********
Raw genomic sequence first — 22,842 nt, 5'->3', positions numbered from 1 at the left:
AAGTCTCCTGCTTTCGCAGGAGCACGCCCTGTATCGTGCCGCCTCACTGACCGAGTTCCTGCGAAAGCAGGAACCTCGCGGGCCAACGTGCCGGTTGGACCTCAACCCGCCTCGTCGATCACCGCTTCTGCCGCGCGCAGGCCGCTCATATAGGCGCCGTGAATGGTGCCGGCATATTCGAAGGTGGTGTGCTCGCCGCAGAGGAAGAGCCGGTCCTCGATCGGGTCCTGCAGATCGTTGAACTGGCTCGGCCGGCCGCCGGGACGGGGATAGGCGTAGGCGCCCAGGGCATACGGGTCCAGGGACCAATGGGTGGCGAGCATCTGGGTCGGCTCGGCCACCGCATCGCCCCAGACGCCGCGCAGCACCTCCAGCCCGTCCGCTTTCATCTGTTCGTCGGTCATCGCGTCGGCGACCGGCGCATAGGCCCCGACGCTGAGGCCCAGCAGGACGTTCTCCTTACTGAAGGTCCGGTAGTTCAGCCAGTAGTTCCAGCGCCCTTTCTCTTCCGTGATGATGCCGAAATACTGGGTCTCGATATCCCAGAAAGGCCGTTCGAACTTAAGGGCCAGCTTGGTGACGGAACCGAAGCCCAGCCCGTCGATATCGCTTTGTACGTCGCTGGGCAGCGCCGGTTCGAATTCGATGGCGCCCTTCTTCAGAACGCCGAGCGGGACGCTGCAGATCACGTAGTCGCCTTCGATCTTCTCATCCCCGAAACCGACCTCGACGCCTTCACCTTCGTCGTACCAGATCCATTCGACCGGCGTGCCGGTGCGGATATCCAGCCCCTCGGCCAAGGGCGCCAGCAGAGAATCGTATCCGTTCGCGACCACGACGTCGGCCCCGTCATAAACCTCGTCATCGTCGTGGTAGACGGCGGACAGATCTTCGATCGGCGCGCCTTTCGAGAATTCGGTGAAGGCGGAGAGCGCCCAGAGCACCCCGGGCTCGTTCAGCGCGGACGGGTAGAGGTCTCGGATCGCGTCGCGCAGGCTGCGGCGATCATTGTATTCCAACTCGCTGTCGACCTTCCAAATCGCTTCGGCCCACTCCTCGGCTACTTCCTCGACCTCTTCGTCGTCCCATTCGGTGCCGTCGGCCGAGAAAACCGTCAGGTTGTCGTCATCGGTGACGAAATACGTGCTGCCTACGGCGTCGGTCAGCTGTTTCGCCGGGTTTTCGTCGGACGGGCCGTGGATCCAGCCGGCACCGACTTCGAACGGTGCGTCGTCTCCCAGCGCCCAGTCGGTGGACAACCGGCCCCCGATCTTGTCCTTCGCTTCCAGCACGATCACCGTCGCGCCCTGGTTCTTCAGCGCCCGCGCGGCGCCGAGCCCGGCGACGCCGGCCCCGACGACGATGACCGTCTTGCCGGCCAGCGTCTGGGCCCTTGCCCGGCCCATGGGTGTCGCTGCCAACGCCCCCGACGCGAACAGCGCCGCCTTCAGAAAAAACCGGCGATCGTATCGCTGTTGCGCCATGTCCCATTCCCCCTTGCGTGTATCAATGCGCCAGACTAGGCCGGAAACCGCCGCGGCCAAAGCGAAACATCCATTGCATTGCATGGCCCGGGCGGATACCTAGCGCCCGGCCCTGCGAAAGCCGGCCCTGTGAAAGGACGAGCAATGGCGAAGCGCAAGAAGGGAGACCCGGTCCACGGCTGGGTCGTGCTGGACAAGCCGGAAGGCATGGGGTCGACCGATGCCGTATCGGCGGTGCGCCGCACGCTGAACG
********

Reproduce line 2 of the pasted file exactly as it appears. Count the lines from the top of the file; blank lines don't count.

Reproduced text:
AAGTCTCCTGCTTTCGCAGGAGCACGCCCTGTATCGTGCCGCCTCACTGACCGAGTTCCTGCGAAAGCAGGAACCTCGCGGGCCAACGTGCCGGTTGGACCTCAACCCGCCTCGTCGATCACCGCTTCTGCCGCGCGCAGGCCGCTCATATAGGCGCCGTGAATGGTGCCGGCATATTCGAAGGTGGTGTGCTCGCCGCAGAGGAAGAGCCGGTCCTCGATCGGGTCCTGCAGATCGTTGAACTGGCTCGGCCGGCCGCCGGGACGGGGATAGGCGTAGGCGCCCAGGGCATACGGGTCCAGGGACCAATGGGTGGCGAGCATCTGGGTCGGCTCGGCCACCGCATCGCCCCAGACGCCGCGCAGCACCTCCAGCCCGTCCGCTTTCATCTGTTCGTCGGTCATCGCGTCGGCGACCGGCGCATAGGCCCCGACGCTGAGGCCCAGCAGGACGTTCTCCTTACTGAAGGTCCGGTAGTTCAGCCAGTAGTTCCAGCGCCCTTTCTCTTCCGTGATGATGCCGAAATACTGGGTCTCGATATCCCAGAAAGGCCGTTCGAACTTAAGGGCCAGCTTGGTGACGGAACCGAAGCCCAGCCCGTCGATATCGCTTTGTACGTCGCTGGGCAGCGCCGGTTCGAATTCGATGGCGCCCTTCTTCAGAACGCCGAGCGGGACGCTGCAGATCACGTAGTCGCCTTCGATCTTCTCATCCCCGAAACCGACCTCGACGCCTTCACCTTCGTCGTACCAGATCCATTCGACCGGCGTGCCGGTGCGGATATCCAGCCCCTCGGCCAAGGGCGCCAGCAGAGAATCGTATCCGTTCGCGACCACGACGTCGGCCCCGTCATAAACCTCGTCATCGTCGTGGTAGACGGCGGACAGATCTTCGATCGGCGCGCCTTTCGAGAATTCGGTGAAGGCGGAGAGCGCCCAGAGCACCCCGGGCTCGTTCAGCGCGGACGGGTAGAGGTCTCGGATCGCGTCGCGCAGGCTGCGGCGATCATTGTATTCCAACTCGCTGTCGACCTTCCAAATCGCTTCGGCCCACTCCTCGGCTACTTCCTCGACCTCTTCGTCGTCCCATTCGGTGCCGTCGGCCGAGAAAACCGTCAGGTTGTCGTCATCGGTGACGAAATACGTGCTGCCTACGGCGTCGGTCAGCTGTTTCGCCGGGTTTTCGTCGGACGGGCCGTGGATCCAGCCGGCACCGACTTCGAACGGTGCGTCGTCTCCCAGCGCCCAGTCGGTGGACAACCGGCCCCCGATCTTGTCCTTCGCTTCCAGCACGATCACCGTCGCGCCCTGGTTCTTCAGCGCCCGCGCGGCGCCGAGCCCGGCGACGCCGGCCCCGACGACGATGACCGTCTTGCCGGCCAGCGTCTGGGCCCTTGCCCGGCCCATGGGTGTCGCTGCCAACGCCCCCGACGCGAACAGCGCCGCCTTCAGAAAAAACCGGCGATCGTATCGCTGTTGCGCCATGTCCCATTCCCCCTTGCGTGTATCAATGCGCCAGACTAGGCCGGAAACCGCCGCGGCCAAAGCGAAACATCCATTGCATTGCATGGCCCGGGCGGATACCTAGCGCCCGGCCCTGCGAAAGCCGGCCCTGTGAAAGGACGAGCAATGGCGAAGCGCAAGAAGGGAGACCCGGTCCACGGCTGGGTCGTGCTGGACAAGCCGGAAGGCATGGGGTCGACCGATGCCGTATCGGCGGTGCGCCGCACGCTGAACG